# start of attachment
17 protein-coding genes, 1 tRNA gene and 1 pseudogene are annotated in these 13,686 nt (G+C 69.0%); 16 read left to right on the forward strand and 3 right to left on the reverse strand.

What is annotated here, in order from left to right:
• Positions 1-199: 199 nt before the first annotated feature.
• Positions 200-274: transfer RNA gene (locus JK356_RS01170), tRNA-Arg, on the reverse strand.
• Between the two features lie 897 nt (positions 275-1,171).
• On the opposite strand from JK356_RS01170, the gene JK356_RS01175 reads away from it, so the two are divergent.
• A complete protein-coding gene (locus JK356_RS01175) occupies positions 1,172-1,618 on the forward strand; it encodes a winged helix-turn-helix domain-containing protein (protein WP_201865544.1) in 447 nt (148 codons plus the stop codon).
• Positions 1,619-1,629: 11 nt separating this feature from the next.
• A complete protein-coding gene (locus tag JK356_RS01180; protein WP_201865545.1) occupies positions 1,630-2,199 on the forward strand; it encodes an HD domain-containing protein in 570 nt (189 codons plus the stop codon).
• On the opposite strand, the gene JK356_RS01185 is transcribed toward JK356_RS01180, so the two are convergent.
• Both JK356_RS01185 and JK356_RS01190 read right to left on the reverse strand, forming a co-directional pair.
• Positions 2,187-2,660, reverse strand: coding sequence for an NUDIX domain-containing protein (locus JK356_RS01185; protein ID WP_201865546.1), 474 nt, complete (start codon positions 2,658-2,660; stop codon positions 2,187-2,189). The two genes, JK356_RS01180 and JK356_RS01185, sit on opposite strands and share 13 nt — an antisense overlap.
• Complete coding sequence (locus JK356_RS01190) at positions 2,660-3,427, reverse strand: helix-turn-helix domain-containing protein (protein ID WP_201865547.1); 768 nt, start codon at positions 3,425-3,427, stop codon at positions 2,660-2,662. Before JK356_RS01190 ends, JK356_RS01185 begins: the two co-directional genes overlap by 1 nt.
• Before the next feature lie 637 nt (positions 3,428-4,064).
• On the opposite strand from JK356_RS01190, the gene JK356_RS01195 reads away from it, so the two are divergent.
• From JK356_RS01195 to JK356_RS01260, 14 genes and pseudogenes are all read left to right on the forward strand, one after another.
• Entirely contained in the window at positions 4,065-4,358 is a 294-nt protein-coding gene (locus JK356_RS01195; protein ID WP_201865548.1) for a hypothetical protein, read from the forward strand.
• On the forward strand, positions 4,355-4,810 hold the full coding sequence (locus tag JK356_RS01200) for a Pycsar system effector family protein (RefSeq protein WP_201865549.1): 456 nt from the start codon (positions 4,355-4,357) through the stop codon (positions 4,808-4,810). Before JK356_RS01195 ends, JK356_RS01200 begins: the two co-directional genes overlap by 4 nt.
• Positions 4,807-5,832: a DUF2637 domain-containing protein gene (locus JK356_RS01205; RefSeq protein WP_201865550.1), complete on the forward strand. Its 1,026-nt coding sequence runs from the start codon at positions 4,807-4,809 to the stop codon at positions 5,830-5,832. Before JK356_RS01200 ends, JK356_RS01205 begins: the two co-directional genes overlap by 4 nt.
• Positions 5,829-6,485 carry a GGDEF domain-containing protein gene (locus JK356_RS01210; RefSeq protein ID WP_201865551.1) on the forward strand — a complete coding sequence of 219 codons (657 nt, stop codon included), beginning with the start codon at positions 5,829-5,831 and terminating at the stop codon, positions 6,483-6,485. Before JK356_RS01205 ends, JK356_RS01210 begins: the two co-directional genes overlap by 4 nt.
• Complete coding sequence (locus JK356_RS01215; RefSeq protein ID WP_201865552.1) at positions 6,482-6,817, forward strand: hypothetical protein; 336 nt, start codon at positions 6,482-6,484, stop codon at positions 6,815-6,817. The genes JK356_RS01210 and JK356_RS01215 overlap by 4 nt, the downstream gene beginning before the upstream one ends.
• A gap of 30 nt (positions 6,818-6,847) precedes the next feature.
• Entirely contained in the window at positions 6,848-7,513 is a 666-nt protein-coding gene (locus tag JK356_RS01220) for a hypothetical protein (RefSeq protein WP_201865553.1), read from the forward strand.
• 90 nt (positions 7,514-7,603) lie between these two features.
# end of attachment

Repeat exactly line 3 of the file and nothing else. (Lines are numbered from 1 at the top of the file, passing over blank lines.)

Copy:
• Positions 1-199: 199 nt before the first annotated feature.